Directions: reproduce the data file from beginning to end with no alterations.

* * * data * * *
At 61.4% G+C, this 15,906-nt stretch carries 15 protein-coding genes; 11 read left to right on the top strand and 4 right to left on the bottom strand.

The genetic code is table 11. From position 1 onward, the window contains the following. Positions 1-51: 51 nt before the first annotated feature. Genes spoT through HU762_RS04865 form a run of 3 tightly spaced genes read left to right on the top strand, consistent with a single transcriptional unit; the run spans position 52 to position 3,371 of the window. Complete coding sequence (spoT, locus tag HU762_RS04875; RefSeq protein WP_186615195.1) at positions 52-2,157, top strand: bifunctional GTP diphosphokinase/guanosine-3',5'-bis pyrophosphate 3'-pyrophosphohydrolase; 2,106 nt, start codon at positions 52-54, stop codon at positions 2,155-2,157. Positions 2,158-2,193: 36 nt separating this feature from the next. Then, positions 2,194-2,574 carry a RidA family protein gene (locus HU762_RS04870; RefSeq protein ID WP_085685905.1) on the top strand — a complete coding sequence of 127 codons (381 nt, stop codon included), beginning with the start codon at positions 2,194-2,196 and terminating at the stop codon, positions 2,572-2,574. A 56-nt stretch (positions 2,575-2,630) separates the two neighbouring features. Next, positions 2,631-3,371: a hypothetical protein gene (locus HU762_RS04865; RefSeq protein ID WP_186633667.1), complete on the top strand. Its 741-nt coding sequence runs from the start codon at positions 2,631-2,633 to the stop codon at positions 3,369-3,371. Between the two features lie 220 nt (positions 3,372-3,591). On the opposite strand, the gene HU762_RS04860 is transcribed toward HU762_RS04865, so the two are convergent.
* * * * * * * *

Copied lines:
At 61.4% G+C, this 15,906-nt stretch carries 15 protein-coding genes; 11 read left to right on the top strand and 4 right to left on the bottom strand.

The genetic code is table 11. From position 1 onward, the window contains the following. Positions 1-51: 51 nt before the first annotated feature. Genes spoT through HU762_RS04865 form a run of 3 tightly spaced genes read left to right on the top strand, consistent with a single transcriptional unit; the run spans position 52 to position 3,371 of the window. Complete coding sequence (spoT, locus tag HU762_RS04875; RefSeq protein WP_186615195.1) at positions 52-2,157, top strand: bifunctional GTP diphosphokinase/guanosine-3',5'-bis pyrophosphate 3'-pyrophosphohydrolase; 2,106 nt, start codon at positions 52-54, stop codon at positions 2,155-2,157. Positions 2,158-2,193: 36 nt separating this feature from the next. Then, positions 2,194-2,574 carry a RidA family protein gene (locus HU762_RS04870; RefSeq protein ID WP_085685905.1) on the top strand — a complete coding sequence of 127 codons (381 nt, stop codon included), beginning with the start codon at positions 2,194-2,196 and terminating at the stop codon, positions 2,572-2,574. A 56-nt stretch (positions 2,575-2,630) separates the two neighbouring features. Next, positions 2,631-3,371: a hypothetical protein gene (locus HU762_RS04865; RefSeq protein ID WP_186633667.1), complete on the top strand. Its 741-nt coding sequence runs from the start codon at positions 2,631-2,633 to the stop codon at positions 3,369-3,371. Between the two features lie 220 nt (positions 3,372-3,591). On the opposite strand, the gene HU762_RS04860 is transcribed toward HU762_RS04865, so the two are convergent.